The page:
Andrew Warner: Before Mixergy was a series of interviews with entrepreneurs talking about how they built their businesses, it was an event that I would put on with some friends. But that wasn’t enough, I needed software to let people know who was coming to the event, and I wasn’t happy with evite and all the software that was out there so I said alright, “I’ll create it, I have experience in the internet space, I know how to create software. I’ll just create my own invitation system.”
I started and then I paid a little bit of money to have it done, and I thought it wasn’t exactly what I wanted, so I’m going to pay more, I’ll get what I want so I paid a little bit more and then I said, “That’s not really it, I’ll pay a little bit more and get what I want.” This isn’t what other people want necessarily but I imagined what they needed and wanted and I said, “It doesn’t matter if it doesn’t work out, it’s just money, I can live my life and I’ll be fine, this thing will be fine.” Then I started spending more and more money and before I knew it I was spending, I think it was $300,000 that went into this little piece of software that I wanted and I was never going to be in the invitation business.
But when you spend more than $50,000 or $100,000 on a business, you are in that business. So I started focusing more on the invitation business, how do I improve it, how do I do it even though I didn’t care about the invitation business, I just wasn’t passionate about it. Somewhere in the back of my mind, I started to say maybe I could sell that invitation business and then do what I really want because you know if I could just improve it a little bit, and I can tweak it, I know that I can make it work. I know I have made other things work that didn’t work out first. I’ll just spend more time on it, then I’ll flip it and make some money on it and then life will be great.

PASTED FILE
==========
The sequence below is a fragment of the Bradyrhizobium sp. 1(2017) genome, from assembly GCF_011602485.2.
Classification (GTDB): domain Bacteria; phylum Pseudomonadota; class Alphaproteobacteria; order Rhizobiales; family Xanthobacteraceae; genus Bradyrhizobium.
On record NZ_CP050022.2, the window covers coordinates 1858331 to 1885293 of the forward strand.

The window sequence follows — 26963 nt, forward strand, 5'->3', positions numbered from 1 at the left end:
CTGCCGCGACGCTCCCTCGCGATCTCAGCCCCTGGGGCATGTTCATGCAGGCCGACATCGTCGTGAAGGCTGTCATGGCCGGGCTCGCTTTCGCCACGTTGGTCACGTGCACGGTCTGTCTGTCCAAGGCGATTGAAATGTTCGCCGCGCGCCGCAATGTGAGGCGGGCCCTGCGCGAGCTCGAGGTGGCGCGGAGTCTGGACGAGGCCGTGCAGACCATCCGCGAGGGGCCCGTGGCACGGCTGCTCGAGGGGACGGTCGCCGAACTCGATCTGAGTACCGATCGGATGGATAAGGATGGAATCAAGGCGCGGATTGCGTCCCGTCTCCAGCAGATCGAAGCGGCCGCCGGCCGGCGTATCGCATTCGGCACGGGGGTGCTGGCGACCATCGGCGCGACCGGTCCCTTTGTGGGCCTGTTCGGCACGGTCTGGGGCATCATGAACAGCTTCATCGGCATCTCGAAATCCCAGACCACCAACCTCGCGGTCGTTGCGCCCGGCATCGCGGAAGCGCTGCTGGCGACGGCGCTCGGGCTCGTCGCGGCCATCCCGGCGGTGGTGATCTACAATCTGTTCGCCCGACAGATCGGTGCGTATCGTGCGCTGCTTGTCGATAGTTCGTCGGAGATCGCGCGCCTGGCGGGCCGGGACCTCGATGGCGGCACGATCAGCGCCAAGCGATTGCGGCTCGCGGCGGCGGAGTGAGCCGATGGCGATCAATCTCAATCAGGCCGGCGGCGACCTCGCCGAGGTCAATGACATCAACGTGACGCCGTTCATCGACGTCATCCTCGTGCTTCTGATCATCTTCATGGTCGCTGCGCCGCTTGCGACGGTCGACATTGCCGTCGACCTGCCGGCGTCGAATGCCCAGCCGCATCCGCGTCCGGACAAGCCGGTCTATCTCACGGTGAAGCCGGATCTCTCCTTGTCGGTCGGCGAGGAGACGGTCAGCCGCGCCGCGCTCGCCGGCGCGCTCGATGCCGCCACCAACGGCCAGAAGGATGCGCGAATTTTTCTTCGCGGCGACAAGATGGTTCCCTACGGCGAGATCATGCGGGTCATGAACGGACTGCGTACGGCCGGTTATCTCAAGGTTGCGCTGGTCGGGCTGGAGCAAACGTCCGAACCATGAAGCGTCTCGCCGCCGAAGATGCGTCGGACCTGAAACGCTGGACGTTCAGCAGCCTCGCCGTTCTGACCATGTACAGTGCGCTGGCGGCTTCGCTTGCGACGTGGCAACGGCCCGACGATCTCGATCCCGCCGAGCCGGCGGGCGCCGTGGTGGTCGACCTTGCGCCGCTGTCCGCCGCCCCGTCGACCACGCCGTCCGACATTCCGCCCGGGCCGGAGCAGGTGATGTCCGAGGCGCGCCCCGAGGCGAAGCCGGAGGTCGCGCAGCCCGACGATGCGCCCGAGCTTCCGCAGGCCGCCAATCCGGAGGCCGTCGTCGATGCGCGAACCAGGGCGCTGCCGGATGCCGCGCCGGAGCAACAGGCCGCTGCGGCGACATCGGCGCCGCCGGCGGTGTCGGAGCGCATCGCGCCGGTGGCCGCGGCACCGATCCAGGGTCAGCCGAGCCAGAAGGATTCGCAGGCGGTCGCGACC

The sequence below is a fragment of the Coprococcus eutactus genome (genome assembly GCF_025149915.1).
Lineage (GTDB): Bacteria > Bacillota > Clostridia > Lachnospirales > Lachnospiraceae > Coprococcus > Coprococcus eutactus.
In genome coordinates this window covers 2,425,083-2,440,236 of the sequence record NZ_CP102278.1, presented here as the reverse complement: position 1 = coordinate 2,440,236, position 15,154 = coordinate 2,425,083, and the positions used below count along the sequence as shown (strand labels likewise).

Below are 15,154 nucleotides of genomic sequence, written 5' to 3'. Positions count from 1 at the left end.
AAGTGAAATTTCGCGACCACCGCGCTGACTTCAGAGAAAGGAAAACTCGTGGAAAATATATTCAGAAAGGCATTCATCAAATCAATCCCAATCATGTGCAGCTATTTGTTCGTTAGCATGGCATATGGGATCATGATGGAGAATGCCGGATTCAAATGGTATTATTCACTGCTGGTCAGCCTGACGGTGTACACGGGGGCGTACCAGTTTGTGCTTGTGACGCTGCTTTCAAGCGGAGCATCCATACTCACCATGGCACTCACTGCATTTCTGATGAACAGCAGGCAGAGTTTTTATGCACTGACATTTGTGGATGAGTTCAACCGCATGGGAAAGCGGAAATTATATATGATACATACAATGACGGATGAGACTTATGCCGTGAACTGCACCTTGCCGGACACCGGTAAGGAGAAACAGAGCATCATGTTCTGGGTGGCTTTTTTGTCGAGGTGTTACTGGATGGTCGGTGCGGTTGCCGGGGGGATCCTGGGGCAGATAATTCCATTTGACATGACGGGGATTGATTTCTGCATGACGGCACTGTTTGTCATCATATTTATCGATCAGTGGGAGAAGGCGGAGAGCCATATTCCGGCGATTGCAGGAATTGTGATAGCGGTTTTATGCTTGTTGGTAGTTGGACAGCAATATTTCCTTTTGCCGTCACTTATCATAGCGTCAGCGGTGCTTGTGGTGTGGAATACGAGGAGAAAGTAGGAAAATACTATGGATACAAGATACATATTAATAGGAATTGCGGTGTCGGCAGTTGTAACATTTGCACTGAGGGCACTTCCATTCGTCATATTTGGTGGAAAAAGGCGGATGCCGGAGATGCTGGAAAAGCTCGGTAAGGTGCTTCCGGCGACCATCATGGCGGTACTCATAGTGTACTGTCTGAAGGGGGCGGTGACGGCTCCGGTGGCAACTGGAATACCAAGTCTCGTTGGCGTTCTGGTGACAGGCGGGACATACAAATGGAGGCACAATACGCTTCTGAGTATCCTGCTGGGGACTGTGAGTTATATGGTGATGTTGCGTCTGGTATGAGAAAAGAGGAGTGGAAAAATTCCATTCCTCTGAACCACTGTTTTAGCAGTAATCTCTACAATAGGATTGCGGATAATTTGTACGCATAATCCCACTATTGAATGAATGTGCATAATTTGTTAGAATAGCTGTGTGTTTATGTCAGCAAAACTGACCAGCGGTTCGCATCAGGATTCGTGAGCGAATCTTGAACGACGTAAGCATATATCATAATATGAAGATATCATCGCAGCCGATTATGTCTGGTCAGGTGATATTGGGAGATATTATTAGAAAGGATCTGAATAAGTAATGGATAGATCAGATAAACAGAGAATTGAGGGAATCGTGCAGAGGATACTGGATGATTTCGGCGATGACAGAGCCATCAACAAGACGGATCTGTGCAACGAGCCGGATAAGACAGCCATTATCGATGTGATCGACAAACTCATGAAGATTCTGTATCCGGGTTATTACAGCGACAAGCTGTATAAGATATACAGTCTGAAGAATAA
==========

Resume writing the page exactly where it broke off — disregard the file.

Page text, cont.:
What I didn’t realize is how much I didn’t like being in that business, and if you don’t like being in a business, and if you’re just in it because there is some money down the road. If you are just in it because you happen to be in it, or if you are just in it because you are too proud to say it’s not working, then your life is just going to be miserable, and the business is never going to go anywhere. The best thing I did was say, “I admit I shouldn’t be in here, I don’t even know how I got here, and I admit that it failed and I’m going to move on.”
I even did it by video, “I’m too embarrassed to admit it, but I’m going to say it publicly, because I have to get past this embarrassment, and I’ve got to just own it and see how it feels afterwards.” I did it, I admitted it was a failure, and man, life felt so good. I remember riding my bike in Santa Monica, California where I live and I was just enjoying Kanye West who was on my iPod, in a different way. I was enjoying cycling in a different way, I was just feeling like there was a world of possibilities now in front of me because this shackle that I had imposed on myself, that I put on each ankle and both wrists were removed. I removed them and it wasn’t as hard as I thought it would be for me to remove it, and it didn’t feel bad for me to remove it. It felt great and now I feel like I can do anything.
This was my biggest failure and also one of my biggest successes.
- How Andrew Warner built an email list of 23 million subscribers (startupfreedom.com)